Ep. 96 – Get Out, our Oscar picks, and Moonlight hits home video

February 25, 2017 by  
Filed under Podcast

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This week on The CineSnob Podcast, Cody and Jerrod review the new horror/comedy from Jordan Peele, “Get Out.” They also hand out their Oscar picks, and take look at “Moonlight” as it hits home release on Tuesday.

[00:00-17:45] Intro/inside podcast talk

[17:45-41:29] Oscar picks

[41:29-52:51] Review: “Get Out”

[52:51-1:04:50] No Ticket Required: “Moonlight”

[1:04:50-1:15:46] Wrap up/tease
Click here to download the episode!

Trevante Rhodes – Moonlight

November 11, 2016 by  
Filed under Interviews

In “Moonlight,” actor Trevante Rhodes plays Chiron (AKA Black), a gay drug dealer living in Atlanta who reconnects with someone from his childhood past. This is the third “chapter” of the film, which is directed by Barry Jenkins (“Medicine for Melancholy”). The first two chapters follow Chiron during his child and teenage years as he begins to question his sexual identity and survive an emotionally abusive life with his drug-addicted mother.

During an interview with me last week, Rhodes, 26, talked about how he hopes audiences see “Moonlight” as more than just a great LGBT film, and explains what he would tell close-minded people who today still do not accept the LGBT lifestyle.

What was it about the script for “Moonlight” that spoke to you?

Honestly, the script was the best thing I had ever read. I had never seen a narrative like this put to the screen. I had never seen black people or gay people portrayed this way. When you see a gay man [in a film], he is basically just flamboyant and that’s his contribution to the film. When you see a black person, they’re typical a gangster or a cop and that’s their contribution. I like that we’re able to show that we’re all multifaceted individuals.

Do you feel there is enough opportunity for you as a black actor in Hollywood?

I think we’re getting to a better place with movies like “Moonlight.” The last four directors that I’ve worked with have been black men. Obviously, we’re getting to a position where it’s relatively equal. At the same time, no. The answer is yeah and no. Most of what you see is predominately white. But we’re getting to a place where Asians and Hispanics are leads in shows. We’re getting to a place of cohesion. It’s not great, but we’re on our way.

Would you consider “Moonlight” the highlight of your career thus far?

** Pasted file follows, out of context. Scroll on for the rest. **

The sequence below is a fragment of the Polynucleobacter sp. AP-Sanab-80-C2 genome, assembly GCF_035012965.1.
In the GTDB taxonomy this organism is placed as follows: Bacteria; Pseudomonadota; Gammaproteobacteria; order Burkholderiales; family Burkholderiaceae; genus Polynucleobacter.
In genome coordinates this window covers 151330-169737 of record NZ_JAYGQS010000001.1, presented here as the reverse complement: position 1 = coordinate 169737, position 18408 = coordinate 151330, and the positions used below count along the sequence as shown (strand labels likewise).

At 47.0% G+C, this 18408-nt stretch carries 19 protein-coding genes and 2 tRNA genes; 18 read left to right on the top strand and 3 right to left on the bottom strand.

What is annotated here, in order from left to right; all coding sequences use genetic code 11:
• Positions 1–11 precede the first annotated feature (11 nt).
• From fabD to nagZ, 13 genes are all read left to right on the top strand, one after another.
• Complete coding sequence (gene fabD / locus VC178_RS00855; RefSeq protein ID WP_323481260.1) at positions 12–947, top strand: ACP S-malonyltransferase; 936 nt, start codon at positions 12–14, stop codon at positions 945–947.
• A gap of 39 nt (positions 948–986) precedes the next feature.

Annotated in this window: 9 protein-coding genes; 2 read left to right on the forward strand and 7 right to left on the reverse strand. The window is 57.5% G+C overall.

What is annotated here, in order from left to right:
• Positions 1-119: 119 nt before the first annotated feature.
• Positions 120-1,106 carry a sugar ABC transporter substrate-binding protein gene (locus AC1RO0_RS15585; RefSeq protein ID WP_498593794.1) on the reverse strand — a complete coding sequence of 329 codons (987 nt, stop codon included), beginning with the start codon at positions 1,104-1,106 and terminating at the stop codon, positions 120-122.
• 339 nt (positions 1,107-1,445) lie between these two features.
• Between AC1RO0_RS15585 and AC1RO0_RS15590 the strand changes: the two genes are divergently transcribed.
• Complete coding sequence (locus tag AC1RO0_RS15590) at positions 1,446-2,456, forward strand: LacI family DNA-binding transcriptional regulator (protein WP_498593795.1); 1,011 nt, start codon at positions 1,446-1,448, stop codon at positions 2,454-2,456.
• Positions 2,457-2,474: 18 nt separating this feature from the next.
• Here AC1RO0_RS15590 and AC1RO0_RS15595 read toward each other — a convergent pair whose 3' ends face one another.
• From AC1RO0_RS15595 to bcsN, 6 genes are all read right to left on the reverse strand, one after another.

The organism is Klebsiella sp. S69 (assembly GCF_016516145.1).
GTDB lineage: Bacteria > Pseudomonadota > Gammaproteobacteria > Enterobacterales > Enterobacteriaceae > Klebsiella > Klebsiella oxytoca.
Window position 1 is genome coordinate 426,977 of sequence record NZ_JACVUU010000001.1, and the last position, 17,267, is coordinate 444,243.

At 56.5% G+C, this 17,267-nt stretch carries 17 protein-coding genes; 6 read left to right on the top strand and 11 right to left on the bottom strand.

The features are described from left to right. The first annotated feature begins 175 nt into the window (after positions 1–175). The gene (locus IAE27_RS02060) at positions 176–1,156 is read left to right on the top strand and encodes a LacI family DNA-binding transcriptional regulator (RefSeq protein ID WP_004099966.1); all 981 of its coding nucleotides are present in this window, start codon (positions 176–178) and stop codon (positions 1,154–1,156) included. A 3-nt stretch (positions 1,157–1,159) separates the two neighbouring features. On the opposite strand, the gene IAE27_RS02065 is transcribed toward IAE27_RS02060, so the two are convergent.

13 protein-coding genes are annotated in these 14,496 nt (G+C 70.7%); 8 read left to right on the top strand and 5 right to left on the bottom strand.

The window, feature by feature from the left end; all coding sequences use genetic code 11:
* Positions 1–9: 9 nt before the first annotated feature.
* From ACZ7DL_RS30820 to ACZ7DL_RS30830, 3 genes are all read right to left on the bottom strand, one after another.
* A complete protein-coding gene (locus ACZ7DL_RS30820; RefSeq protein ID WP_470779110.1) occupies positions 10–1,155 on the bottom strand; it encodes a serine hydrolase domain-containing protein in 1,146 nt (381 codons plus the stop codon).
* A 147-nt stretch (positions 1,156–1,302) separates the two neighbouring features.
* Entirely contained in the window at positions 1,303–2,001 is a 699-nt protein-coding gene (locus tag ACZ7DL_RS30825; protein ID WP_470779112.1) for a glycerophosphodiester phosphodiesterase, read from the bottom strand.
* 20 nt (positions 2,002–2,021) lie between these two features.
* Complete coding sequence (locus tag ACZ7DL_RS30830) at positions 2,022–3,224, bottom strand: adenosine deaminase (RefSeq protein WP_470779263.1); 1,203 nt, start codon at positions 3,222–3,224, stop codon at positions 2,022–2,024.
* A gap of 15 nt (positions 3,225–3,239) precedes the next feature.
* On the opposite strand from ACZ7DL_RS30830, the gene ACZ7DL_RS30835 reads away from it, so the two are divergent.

I’m a little over three years in [the industry] and I’ve always been blessed with opportunities for whatever reason. I’ve been trying my best to maximize those opportunities. “Moonlight” has been the best of those opportunities. People are seeing my work.

Do you hope a film like “Moonlight” puts more LGBT films in the mainstream and gets them out of a niche genre category?

Absolutely. Again, I think we’re getting to a place where we have more [gay] characters. I want a film like “Moonlight” looked at not just as an LGBT film. I want people to see it as a film about human life and have these characters be at the forefront. I think “Moonlight” is something that is going to help push that envelope forward. It’s a phenomenal thing. Whenever you don’t see yourself on television, you feel like you’re underrepresented or nonexistent. The fact that we’re getting to a place where everybody in the world is being represented in a positive light is great.

How does it feel starring in what is easily one of the most critically-acclaimed films of the year?

It’s incredible. It’s the best sensation I’ve ever felt in my life. I put my heart into everything I do, so to have this incredible reception from everyone is validating. It’s how I feel about humanity. I’m very hopeful we’ll all get to a certain place where we all understand that love is the most important thing. The fact that people are receiving the film shows we are thirsty for that understanding as a collective. I’m super exciting about that and all the buzz [the film] is getting because that will prompt more people to go out and see the film. There might be a hesitancy for people to go see the film for whatever reason, but those are the people who need to see the film the most.

What do you say to those people who refuse to accept same-sex couples?

I say go see the film and love yourself. Listen, if you go see the film, you’ll understand that we’re all the same regardless of sexual orientation, race or gender. We are literally all the same and looking for the same thing—love and connection and understanding. Until they understand that, I would ask, “What is your contribution to the world?”